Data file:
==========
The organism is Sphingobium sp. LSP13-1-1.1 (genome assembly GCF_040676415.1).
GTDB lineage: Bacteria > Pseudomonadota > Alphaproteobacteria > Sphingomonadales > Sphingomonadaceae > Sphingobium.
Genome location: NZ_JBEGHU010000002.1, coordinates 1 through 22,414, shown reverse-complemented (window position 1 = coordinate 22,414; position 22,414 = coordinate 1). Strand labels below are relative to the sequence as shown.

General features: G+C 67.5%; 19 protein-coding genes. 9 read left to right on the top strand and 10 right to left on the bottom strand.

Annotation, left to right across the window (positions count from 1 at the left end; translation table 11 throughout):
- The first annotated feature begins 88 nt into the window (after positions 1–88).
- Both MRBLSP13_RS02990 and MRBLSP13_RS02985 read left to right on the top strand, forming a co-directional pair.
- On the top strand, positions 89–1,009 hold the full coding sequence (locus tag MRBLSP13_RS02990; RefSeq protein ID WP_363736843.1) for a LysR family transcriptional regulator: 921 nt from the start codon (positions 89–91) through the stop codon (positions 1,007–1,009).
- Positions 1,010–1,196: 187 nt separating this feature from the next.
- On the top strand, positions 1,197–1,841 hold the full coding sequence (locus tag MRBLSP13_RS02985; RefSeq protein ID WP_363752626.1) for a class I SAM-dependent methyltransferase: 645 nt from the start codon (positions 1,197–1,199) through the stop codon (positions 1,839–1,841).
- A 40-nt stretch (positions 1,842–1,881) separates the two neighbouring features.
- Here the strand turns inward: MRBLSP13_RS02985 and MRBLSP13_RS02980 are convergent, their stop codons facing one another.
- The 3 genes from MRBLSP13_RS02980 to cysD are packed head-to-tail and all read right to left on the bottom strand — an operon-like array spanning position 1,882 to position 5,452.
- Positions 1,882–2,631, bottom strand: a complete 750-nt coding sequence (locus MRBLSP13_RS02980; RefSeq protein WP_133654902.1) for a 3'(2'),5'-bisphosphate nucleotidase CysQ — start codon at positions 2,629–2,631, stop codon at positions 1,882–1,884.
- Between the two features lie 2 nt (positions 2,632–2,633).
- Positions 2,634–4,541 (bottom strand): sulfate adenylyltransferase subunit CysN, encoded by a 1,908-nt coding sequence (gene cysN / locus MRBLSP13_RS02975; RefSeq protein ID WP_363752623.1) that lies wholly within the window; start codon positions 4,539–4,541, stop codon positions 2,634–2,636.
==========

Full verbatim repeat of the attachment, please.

The organism is Sphingobium sp. LSP13-1-1.1 (genome assembly GCF_040676415.1).
GTDB lineage: Bacteria > Pseudomonadota > Alphaproteobacteria > Sphingomonadales > Sphingomonadaceae > Sphingobium.
Genome location: NZ_JBEGHU010000002.1, coordinates 1 through 22,414, shown reverse-complemented (window position 1 = coordinate 22,414; position 22,414 = coordinate 1). Strand labels below are relative to the sequence as shown.

General features: G+C 67.5%; 19 protein-coding genes. 9 read left to right on the top strand and 10 right to left on the bottom strand.

Annotation, left to right across the window (positions count from 1 at the left end; translation table 11 throughout):
- The first annotated feature begins 88 nt into the window (after positions 1–88).
- Both MRBLSP13_RS02990 and MRBLSP13_RS02985 read left to right on the top strand, forming a co-directional pair.
- On the top strand, positions 89–1,009 hold the full coding sequence (locus tag MRBLSP13_RS02990; RefSeq protein ID WP_363736843.1) for a LysR family transcriptional regulator: 921 nt from the start codon (positions 89–91) through the stop codon (positions 1,007–1,009).
- Positions 1,010–1,196: 187 nt separating this feature from the next.
- On the top strand, positions 1,197–1,841 hold the full coding sequence (locus tag MRBLSP13_RS02985; RefSeq protein ID WP_363752626.1) for a class I SAM-dependent methyltransferase: 645 nt from the start codon (positions 1,197–1,199) through the stop codon (positions 1,839–1,841).
- A 40-nt stretch (positions 1,842–1,881) separates the two neighbouring features.
- Here the strand turns inward: MRBLSP13_RS02985 and MRBLSP13_RS02980 are convergent, their stop codons facing one another.
- The 3 genes from MRBLSP13_RS02980 to cysD are packed head-to-tail and all read right to left on the bottom strand — an operon-like array spanning position 1,882 to position 5,452.
- Positions 1,882–2,631, bottom strand: a complete 750-nt coding sequence (locus MRBLSP13_RS02980; RefSeq protein WP_133654902.1) for a 3'(2'),5'-bisphosphate nucleotidase CysQ — start codon at positions 2,629–2,631, stop codon at positions 1,882–1,884.
- Between the two features lie 2 nt (positions 2,632–2,633).
- Positions 2,634–4,541 (bottom strand): sulfate adenylyltransferase subunit CysN, encoded by a 1,908-nt coding sequence (gene cysN / locus MRBLSP13_RS02975; RefSeq protein ID WP_363752623.1) that lies wholly within the window; start codon positions 4,539–4,541, stop codon positions 2,634–2,636.